Amon Düül

Hijack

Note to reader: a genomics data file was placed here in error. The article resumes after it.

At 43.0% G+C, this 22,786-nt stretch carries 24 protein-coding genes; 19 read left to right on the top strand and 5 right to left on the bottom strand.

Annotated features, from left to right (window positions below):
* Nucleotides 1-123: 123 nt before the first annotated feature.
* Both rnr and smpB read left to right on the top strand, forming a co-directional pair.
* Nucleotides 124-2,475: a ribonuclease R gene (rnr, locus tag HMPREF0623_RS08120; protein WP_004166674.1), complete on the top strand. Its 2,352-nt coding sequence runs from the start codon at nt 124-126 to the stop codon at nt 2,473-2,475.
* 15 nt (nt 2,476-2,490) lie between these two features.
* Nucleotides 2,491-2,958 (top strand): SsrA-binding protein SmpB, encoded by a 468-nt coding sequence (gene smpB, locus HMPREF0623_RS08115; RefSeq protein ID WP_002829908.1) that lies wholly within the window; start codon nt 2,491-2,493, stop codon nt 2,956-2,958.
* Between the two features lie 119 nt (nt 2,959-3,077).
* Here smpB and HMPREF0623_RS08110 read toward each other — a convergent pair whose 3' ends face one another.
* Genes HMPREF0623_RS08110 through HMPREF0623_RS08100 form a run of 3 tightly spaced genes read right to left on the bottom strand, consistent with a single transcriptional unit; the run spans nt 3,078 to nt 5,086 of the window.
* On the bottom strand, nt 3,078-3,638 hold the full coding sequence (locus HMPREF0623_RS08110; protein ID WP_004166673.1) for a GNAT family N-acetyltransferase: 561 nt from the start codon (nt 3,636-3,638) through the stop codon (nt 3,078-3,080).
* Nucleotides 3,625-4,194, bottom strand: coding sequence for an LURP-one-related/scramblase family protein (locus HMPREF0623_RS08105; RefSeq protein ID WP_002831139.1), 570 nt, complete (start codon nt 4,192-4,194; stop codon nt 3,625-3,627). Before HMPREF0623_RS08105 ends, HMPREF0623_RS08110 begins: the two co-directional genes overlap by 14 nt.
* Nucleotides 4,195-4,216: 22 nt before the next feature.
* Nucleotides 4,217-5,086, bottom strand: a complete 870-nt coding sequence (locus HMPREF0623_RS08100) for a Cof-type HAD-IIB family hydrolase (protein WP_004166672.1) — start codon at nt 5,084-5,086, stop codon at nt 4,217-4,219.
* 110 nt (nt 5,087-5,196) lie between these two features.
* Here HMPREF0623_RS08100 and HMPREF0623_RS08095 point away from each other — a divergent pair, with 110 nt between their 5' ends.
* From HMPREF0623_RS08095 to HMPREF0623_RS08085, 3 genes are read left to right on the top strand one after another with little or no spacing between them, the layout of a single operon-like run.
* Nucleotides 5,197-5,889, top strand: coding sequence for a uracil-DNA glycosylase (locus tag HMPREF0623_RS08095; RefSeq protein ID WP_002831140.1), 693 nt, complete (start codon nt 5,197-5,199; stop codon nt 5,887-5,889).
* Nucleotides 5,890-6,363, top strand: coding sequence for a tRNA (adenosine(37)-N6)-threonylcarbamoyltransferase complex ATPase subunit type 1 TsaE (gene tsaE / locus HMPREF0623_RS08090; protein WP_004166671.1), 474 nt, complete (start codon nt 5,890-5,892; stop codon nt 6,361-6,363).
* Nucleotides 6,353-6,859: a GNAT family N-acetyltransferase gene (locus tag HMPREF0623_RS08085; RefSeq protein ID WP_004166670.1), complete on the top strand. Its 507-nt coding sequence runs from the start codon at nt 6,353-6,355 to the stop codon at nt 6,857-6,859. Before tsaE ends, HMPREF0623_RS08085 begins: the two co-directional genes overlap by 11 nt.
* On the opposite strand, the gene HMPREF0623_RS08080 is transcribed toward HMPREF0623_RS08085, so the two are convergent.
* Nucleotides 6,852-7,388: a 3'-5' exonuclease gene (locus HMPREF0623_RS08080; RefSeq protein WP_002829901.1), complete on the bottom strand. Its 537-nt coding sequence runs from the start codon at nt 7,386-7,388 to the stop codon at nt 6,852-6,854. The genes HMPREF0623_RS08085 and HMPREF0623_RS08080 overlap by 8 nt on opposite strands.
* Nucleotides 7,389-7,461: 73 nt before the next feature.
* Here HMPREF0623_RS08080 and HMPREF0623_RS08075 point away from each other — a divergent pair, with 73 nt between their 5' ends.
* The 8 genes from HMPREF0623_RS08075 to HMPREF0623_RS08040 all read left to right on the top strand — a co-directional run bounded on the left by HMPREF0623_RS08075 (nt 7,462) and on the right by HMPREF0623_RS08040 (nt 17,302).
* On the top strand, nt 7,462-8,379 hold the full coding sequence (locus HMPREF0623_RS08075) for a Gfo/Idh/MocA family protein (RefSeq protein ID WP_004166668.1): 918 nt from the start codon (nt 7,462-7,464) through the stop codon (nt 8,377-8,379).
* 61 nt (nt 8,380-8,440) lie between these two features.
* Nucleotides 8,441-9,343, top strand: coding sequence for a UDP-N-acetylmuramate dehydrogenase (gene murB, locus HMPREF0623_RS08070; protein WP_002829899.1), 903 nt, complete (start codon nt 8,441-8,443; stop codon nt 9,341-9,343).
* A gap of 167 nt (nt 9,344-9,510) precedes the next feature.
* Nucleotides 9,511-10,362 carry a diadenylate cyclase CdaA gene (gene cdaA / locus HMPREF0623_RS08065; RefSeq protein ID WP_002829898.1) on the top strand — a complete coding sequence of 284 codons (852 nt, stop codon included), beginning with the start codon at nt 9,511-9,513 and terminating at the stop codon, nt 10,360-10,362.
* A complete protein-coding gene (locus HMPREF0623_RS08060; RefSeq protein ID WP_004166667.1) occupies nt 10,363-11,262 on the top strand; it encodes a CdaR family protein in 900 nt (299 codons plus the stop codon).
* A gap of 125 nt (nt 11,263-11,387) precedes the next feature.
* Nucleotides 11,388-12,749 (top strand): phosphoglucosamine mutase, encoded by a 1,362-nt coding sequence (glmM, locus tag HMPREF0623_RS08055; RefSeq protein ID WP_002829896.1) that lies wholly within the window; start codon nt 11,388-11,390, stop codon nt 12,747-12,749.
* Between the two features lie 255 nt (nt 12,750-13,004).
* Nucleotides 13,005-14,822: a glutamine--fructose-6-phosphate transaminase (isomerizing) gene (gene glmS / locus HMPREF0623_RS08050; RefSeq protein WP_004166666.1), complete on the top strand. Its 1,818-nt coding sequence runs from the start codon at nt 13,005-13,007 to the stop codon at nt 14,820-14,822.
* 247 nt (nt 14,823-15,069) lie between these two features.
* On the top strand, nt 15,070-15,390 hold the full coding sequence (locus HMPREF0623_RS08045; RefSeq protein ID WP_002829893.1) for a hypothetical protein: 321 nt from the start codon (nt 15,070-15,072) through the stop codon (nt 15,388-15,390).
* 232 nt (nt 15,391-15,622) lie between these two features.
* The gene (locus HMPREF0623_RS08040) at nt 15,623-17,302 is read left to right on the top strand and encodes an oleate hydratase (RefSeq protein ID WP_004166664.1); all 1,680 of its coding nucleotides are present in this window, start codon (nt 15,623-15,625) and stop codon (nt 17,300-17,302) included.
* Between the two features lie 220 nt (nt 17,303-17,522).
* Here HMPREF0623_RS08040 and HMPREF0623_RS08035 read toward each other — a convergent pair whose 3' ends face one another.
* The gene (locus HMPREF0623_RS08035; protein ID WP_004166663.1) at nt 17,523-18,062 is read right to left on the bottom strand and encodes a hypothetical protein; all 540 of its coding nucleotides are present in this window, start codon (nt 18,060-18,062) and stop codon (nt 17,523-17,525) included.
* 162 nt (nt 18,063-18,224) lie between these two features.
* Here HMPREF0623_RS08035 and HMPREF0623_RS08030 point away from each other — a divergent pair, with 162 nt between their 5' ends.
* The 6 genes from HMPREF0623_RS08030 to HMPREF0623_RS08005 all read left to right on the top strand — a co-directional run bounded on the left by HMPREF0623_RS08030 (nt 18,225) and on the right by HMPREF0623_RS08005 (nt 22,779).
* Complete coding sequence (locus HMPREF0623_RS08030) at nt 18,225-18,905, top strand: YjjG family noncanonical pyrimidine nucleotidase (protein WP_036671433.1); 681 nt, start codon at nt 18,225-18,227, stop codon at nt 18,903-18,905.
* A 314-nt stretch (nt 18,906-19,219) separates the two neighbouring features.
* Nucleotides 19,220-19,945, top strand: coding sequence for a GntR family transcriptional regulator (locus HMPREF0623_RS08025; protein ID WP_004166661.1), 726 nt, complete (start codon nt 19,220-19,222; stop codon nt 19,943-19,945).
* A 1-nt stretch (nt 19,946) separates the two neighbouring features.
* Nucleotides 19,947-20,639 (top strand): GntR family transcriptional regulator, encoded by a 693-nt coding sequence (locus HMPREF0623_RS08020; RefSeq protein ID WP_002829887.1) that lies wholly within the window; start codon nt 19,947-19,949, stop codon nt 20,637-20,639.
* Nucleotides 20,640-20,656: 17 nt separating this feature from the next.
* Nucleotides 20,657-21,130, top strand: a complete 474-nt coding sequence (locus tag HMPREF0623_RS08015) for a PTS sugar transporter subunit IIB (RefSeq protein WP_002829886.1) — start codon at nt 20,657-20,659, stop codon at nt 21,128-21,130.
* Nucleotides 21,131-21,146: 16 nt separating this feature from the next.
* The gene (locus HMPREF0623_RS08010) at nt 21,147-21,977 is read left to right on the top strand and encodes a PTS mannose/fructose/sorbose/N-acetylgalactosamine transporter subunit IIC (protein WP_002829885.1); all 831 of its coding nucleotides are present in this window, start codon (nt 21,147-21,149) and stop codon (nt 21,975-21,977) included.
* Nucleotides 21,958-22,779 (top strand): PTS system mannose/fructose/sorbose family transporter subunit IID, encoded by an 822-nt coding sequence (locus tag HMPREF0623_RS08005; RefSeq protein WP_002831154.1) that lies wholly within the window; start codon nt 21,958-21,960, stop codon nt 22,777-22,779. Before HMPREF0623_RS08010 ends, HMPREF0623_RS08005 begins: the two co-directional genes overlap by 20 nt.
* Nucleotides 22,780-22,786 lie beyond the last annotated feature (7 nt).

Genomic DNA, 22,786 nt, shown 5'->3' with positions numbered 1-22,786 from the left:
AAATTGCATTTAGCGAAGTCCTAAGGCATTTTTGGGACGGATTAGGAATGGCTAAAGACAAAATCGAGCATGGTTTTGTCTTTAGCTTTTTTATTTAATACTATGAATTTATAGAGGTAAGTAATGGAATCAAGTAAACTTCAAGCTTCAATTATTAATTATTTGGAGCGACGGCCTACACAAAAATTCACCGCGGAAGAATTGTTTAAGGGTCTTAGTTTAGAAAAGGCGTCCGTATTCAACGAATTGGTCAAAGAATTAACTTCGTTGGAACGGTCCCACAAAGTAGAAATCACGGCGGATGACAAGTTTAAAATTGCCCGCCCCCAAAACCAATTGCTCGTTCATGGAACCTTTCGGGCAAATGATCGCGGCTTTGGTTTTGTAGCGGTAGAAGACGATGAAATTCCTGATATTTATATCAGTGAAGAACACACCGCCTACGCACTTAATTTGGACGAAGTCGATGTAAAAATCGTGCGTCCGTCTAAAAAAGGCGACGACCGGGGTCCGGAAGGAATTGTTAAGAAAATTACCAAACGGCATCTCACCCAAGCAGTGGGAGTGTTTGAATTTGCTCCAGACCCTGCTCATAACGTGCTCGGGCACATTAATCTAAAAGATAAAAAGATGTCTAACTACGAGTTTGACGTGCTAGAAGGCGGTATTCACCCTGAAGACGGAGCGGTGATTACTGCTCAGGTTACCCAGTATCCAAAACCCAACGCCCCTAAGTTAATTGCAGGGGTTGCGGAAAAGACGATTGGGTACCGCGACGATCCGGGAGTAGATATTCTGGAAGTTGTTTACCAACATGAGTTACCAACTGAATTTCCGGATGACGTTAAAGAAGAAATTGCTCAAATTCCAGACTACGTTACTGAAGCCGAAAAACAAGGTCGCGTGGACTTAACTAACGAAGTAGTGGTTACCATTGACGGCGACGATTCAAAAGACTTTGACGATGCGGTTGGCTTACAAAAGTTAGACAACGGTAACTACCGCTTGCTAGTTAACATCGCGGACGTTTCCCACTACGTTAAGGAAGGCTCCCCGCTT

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Released in 1974, Amon Düül II's Hijack (or, "Hi-jack," as it was released in Germany) is not frequently (if ever) regarded as one of their better albums. In fact, author Ingmar Schrober gives it a few scant sentences in Tanz der Lemmings, his biography of the band published in 1979. For the most part, this critical dismissal is accurate -- fans and critics seem to agree for once -- most of what's here is unfocused, very polished, meandering psych prog that goes nowhere. But Hijack is significant in the band's history, and perhaps for posterity as well, for three reasons. The first of these is that the recording of this album signalled a short-lived reunion of sorts for most of the members of the original Amon Düül -- vocalist Renate Knaup-Kroetenschwanz, guitarist/vocalist Chris Karrer, guitarist John Weinzierl, drummer Peter Leopold, bassist and string arranger Lothar Meid, and synthesizer guru Falk U. Rogner (sisters Helge and Angelika Filanda and Ulrich Leopold were lost ion the world of hippie communes and did not return for this outing). The second reason is for the opening cut, "I Can't Wait, Pts. 1 & 2," which has to be the first boogie rock cut in rock & roll history. Elements of Krautrock, German prog, and a full-on Los Angeles-style horn section turn this loopy, 11-plus-minute cut inside out more than once with the lower than dirt growl of Meid's "singing," electric violin solos, and party band blues progression done in full-tilt boogie mode. In other words, it's the least Amon Düül II sounding cut on the set. "Traveler," another Meid penned cut, may be better known since it was a single, but it pales in comparison. The final reason that this set is distinctive is for the band's cover of Ornette Coleman's "Lonely Woman," done as a tango with some fluttering samba backbeats anchoring the wispy synths and piano work. Knaup sings dramatic original lyrics written by Karrer. It is followed by the dreamy but actually quite beautiful "Liquid Whisper," that contains some very inventive acoustic guitar and synthesizer work. It closes with the album's dumbest but funniest and inventive cut, "Argy the Robot," with a Mothers of Invention-style chorus interlude and horn arrangement. If all of this sounds like an awful combination, it is, but Hijack is worth hearing at least once for the sake of coming to grips with the fact that this is essentially the same band that recorded classics like Phallus Dei and Yeti. [SPV reissued Hijack as part of is Revisited series. The mastering is far better than the dodgy 1990 Castle Communications CD. It also contains an elegant booklet featuring the artwork for both original covers, plus very informative liner notes.]

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